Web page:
WGF at World Water Week 2015
World Water Week (WWW) in Stockholm is an annual focal point for people and organisations working with the globe’s water issues. Celebrating its 25th jubilee in 2015, the Week brought together 3,300 participants, from 130 countries. Focusing on the world’s most pressing water relate challenges, its aim is to encourage discussion, cooperation, knowledge development, and foster new thinking between experts, practitioners, decision-makes, business innovators and young professionals. Major donor organizations are represented and a large number of high-level officials from developing countries attend.
The theme of World Water Week 2015, Water for Development, highlighted the current transition from the Millennium Development Goals (MDGs) to the Sustainable Development Goals (SDGs). With the recent announcement of the SDGs, this year’s WWW was a key opportunity for the global water community to discuss how the next phase of the development agenda will progress.
The 2015 WWW was also of particular importance to the Water Governance Facility (WGF) since the United Nations Development Programme (UNDP) was a key collaborating partner to the Stockholm International Water Institute (SIWI) in the arrangement of the Week. A regularly occurring event is also the UNDP-SIWI Annual Review meeting, whose participants are captured in the picture.
During the Week, WGF was active in many events:
Water Integrity Global Outlook
WGF, Cap-Net UNDP, Stockholm International Water Institute (SIWI), Water Integrity Network (WIN), International Water Management Institute (IWMI) and Global Water Partnership (GWP) held the Water Integrity Global Outlook 2015 workshop. The workshop provided an opportunity for contributors, external referees, and participants to share and reflect on the main conclusions of the Global Outlook. The Water Integrity Global Outlook report will be published in the latter part of 2015.
Don’t cheat on us! Gender dimensions in water corruption
The event Don’t cheat on us! Gender dimensions in water corruption, convened by WGF, Bremen Overseas Research and Development Association, GWP, and Women for Water Partnership, explored the gender dimensions of corruption in the water sector by showcasing the latest research and examples of women’s strategies to combat corruption in different parts of the world. Suggested recommendations on how to integrate a gender perspective in water integrity were presented and further developed together with the participants.
WGF, WIN, SIWI and the Robert B. Daugherty Water For Food Institute at the University of Nebraska co-convened a workshop, titled (Re)thinking Governance. The well attended workshop explored the importance of inclusiveness and integrity in effective water governance implementation. The event also highlighted the value of being open and to learn from failures, demonstrating the positive outcomes that can occur through critical analysis of unsuccessful cases.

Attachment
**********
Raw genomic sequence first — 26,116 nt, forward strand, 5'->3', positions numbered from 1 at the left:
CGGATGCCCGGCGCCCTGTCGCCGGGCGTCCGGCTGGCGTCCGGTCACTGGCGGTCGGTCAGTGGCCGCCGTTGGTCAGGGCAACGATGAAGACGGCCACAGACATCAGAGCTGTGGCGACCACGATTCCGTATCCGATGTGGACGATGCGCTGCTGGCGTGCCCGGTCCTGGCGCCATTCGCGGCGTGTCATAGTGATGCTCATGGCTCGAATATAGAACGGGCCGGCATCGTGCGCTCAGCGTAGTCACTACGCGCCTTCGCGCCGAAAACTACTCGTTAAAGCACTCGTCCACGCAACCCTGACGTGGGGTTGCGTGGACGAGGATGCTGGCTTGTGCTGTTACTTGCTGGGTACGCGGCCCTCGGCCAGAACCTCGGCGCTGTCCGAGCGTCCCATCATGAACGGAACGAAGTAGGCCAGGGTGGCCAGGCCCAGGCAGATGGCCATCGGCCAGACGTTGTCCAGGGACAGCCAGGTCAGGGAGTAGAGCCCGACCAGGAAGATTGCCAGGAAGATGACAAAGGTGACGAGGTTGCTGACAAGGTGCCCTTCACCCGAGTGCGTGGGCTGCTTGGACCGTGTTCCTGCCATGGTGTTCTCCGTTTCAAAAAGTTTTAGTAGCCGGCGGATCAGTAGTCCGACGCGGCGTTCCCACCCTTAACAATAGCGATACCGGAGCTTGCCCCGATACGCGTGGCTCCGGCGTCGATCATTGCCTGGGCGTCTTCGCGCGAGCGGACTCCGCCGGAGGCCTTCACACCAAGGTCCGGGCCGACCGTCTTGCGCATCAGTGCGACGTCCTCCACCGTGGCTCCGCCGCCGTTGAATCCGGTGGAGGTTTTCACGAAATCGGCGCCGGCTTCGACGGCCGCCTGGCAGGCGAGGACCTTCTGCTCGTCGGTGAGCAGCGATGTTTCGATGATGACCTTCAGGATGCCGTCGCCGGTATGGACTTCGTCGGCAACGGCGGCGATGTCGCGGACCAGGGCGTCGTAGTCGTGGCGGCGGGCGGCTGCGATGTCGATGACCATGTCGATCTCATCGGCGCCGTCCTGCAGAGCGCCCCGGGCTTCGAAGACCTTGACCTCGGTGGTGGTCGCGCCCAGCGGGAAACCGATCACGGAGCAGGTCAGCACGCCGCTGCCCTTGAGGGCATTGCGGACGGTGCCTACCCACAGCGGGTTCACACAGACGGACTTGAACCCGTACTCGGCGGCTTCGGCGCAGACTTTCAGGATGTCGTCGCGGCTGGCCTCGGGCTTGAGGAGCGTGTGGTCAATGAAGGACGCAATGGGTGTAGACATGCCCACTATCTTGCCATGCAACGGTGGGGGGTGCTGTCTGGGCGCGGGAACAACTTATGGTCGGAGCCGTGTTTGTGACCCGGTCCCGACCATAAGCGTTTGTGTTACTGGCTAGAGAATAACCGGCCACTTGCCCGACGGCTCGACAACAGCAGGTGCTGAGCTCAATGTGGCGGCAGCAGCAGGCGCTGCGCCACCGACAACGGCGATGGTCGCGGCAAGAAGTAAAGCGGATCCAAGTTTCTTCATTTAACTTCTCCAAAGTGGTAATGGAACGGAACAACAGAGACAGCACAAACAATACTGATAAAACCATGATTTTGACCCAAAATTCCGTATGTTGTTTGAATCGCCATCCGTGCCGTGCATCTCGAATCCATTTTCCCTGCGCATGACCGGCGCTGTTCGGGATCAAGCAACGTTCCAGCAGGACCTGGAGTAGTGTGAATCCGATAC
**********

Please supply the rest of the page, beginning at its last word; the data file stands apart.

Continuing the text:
Democratizing Water through Accountability – from Norms to Reality
WGF, International IDEA, and Forum Syd convened the Democratizing Water through Accountability – from Norms to Reality workshop. The event looked at the importance of democratizing the delivery of water services and how this can be realized by improving accountability relations. It included a presentation of experiences from Kenya, where actions had been taken to strengthen accountability relationships through capacity development within a community. A buzz-group exercise was then held, in which participants reflected over what they would have done in order to tackle challenges presented in the Kenya case. The event was moderated by Marianne Kjellen, WGF, and Helena Bjuremalm, International IDEA.
Indigenous peoples, water and rights centred partnerships in the SDGs
WGF, International Work Group on Indigenous Affairs (IWGIA), and Tebtebba Foundation convened the Indigenous peoples, water and rights centred partnerships in the SDGs seminar. The seminar put the spotlight on the challenges indigenous peoples’ face related to equal access to water services and resources. It also discussed how indigenous peoples’ rights and interests can be strengthened in the post-2015 development agenda and the implementation of the SDGs. It looked at what we can learn from successful collaborations between indigenous peoples and private/public actors in the water sector and how different stakeholders can work together more effectively to realise equal access to water for marginalised groups. Moa Cortobius and Alejandro Jimenez presented the work and experience coming from the WGF over recent years – some of which have been summarized in research articles in Acuatic Procediae “At the Confluence” – notably: Water Co-operation between Cultures: Partnerships with Indigenous Peoples for Sustainable Water and Sanitation Services and Indigenous Peoples and Industry Water Users: Mapping the Conflicts Worldwide
Multistakeholder Forum of the EU Water Initiative